Wow. This grates my nerves.

There are so many different cries - cards vs. newborn? Glad you said something. That's absurd and it's a good thing something was said. And one of my biggest pet peeves is when parents deliberately humiliate/insult/yell at their kids in public places, often times to appease/impress (?) other adults.

I was talking about this situation with my brother, and he brought up some very good points. First, anyone who expects a child to act like an adult has a serious problem, and they need to realize that children are children. And children sometimes cry - whether it's because they're tired (it irks me to see kids at the wal*mart at 11:30 pm) or just emotional, but children do cry. And I applaud the parents that don't give in (M&Ms if you'll just be quiet) and stick with not giving attention to the whining/tantrum, AS HARD AS IT IS TO DO.

I've been the mom on the plane with the crying kids with the Cowboy sitting in front of me, loudly sighing and shifting to make it obvious how irritated he is that there's a KID on the plane. I cannot tell you how I long to grab said Cowboy and scream in his face, "OH, IS THIS BOTHERING YOU? BECAUSE, LET ME TELL YOU SOMETHING, IT'S BOTHERING ME ABOUT A MILLION TIMES MORE THAN IT COULD EVER BOTHER YOU!"

My brother's addition to this kind of situation is the audacity that some people (ie, Cowboy) think that they're somehow of more importance than anyone else when, in reality, they are simply another person on the plane.

And, excuse me, disruptive to the other shoppers? I wonder what the internal dialogue is of the other shoppers at ShopKo: "Gee, you know, I just can't concentrate here in this crappy store -- if only that kid would stop acting his age I could decide what crappy crap to spend my money on."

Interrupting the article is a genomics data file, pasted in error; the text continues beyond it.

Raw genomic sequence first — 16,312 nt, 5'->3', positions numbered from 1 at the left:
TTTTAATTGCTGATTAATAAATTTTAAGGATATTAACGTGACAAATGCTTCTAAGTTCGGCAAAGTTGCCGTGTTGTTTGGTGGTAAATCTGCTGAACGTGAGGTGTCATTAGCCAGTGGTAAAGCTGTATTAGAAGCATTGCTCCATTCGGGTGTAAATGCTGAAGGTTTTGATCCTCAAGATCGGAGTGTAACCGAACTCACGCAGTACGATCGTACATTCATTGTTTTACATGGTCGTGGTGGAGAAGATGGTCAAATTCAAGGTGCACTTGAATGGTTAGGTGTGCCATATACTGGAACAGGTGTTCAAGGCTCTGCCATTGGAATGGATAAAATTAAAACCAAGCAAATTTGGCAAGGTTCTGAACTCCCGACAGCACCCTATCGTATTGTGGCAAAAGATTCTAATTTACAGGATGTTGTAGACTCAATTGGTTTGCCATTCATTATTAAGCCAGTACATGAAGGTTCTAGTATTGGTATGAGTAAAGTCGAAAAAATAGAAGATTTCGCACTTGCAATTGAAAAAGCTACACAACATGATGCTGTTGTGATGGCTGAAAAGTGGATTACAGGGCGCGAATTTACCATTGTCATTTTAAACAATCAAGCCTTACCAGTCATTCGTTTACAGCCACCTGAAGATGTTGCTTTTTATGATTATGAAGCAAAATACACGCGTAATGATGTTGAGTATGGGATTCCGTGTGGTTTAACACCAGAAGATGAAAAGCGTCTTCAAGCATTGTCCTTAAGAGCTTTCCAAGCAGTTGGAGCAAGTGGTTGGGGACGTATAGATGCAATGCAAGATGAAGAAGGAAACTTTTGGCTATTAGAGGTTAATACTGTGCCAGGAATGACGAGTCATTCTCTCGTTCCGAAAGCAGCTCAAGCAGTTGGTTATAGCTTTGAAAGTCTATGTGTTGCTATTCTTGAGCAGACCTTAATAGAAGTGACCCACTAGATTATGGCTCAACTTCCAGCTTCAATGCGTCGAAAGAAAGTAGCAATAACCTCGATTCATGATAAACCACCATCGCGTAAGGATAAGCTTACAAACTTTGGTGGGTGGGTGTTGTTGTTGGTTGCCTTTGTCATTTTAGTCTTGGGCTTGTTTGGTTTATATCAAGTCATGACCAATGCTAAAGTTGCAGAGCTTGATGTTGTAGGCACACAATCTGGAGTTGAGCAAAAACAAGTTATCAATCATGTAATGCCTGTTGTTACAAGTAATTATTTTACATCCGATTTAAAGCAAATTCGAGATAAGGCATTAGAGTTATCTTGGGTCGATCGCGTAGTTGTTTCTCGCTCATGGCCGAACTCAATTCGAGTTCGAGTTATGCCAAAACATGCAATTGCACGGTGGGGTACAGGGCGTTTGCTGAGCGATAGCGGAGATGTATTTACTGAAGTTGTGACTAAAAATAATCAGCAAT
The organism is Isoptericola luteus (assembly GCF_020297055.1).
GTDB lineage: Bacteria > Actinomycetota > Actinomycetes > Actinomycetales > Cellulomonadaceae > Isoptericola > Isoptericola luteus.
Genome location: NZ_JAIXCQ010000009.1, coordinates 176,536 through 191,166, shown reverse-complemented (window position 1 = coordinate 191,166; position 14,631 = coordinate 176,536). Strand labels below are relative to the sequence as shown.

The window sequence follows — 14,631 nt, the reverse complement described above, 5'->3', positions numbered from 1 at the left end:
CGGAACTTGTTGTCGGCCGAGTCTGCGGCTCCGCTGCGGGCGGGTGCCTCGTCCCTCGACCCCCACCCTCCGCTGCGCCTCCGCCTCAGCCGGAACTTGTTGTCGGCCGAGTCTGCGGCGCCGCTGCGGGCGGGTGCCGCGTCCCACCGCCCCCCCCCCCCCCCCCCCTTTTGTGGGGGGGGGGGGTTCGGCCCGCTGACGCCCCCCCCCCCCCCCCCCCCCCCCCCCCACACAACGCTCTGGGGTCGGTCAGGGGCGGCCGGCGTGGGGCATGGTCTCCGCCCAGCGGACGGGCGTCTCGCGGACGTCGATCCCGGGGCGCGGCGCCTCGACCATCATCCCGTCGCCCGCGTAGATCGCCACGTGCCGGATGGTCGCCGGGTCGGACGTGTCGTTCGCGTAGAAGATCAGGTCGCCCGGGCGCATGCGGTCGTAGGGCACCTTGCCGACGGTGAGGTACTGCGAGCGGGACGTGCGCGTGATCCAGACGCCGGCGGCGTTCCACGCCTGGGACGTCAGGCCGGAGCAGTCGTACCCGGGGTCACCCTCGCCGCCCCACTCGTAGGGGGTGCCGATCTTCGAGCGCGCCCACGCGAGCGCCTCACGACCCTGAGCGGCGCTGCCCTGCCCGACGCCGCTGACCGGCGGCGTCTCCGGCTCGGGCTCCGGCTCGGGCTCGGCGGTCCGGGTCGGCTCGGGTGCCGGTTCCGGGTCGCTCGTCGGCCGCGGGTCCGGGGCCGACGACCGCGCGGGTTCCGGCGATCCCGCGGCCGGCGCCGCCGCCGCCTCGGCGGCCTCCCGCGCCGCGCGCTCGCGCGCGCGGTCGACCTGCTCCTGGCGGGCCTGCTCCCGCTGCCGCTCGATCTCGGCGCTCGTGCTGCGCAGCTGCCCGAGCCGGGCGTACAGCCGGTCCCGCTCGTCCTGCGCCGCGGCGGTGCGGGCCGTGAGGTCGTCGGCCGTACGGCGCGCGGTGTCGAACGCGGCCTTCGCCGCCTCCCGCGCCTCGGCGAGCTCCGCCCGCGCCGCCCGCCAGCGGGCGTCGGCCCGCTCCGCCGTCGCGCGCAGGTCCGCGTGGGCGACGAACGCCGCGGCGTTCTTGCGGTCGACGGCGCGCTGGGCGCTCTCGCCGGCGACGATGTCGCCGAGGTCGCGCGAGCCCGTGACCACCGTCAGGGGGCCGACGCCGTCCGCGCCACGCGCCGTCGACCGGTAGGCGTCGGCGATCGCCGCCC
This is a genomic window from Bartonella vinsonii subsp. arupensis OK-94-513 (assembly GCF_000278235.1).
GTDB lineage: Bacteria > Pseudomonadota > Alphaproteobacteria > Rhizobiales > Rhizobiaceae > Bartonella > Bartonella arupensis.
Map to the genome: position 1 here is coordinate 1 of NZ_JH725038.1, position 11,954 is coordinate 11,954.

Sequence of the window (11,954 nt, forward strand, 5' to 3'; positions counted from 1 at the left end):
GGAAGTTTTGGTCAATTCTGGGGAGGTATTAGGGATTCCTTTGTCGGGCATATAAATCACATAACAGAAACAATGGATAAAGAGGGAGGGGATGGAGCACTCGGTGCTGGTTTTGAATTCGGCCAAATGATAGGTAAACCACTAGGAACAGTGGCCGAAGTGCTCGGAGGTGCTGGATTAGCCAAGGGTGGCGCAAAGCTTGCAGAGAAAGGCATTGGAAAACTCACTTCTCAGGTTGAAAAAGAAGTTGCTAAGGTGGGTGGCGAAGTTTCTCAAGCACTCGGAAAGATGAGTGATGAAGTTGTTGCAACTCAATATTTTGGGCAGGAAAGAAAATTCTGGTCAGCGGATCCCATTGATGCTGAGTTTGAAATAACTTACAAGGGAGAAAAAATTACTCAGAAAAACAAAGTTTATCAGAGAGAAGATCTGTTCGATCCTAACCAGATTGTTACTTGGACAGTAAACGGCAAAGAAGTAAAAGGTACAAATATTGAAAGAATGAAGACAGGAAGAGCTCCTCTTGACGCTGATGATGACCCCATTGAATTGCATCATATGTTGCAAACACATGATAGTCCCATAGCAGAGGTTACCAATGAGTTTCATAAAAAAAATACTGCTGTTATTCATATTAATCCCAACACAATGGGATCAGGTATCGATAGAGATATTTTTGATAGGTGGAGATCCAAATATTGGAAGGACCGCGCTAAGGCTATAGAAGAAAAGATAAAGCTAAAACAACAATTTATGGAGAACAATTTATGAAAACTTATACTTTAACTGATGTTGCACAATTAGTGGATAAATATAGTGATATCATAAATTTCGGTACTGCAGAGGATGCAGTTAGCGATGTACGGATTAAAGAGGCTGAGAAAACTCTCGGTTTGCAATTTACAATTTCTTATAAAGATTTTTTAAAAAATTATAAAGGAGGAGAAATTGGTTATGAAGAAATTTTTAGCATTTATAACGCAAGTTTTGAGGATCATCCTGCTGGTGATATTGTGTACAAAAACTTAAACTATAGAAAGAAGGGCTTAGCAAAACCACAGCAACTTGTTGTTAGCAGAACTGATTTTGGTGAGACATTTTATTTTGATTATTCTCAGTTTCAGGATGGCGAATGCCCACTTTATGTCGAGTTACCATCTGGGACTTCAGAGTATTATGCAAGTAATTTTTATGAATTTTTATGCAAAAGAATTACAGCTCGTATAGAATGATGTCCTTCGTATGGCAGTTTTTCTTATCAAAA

I could go on and on, but then this comment would be longer and more all-over-the-place than it already is.

Julie said...

Thanks for all your comments. I must say this in my defense, or, rather, in my son's defense: he's not like this all the time. He rarely throws tantrums in public. I was not pretending he wasn't there--I was responding to him, but I was not giving in to his demands. I simply don't acknowledge threats from my children.

I too have a problem with people ignoring their newborns or taking their kids shopping at 11 pm (or later). I don't do that. I have issues when parents don't take their screaming child out of sacrament meeting or somewhere that requires reverence. But I do resent it when someone who doesn't know me OR my child comes up and makes a judgment call like that to my face. My son wasn't hungry, tired, or bored; he simply did not get his way. And yes, Elizabeth-W, it was probably more like 2-3 minutes instead of 10, but it sure felt like 10 for me. I know, Lucky, 1 minute is too long for you, but it feels like a lot longer for the parents of the screaming child.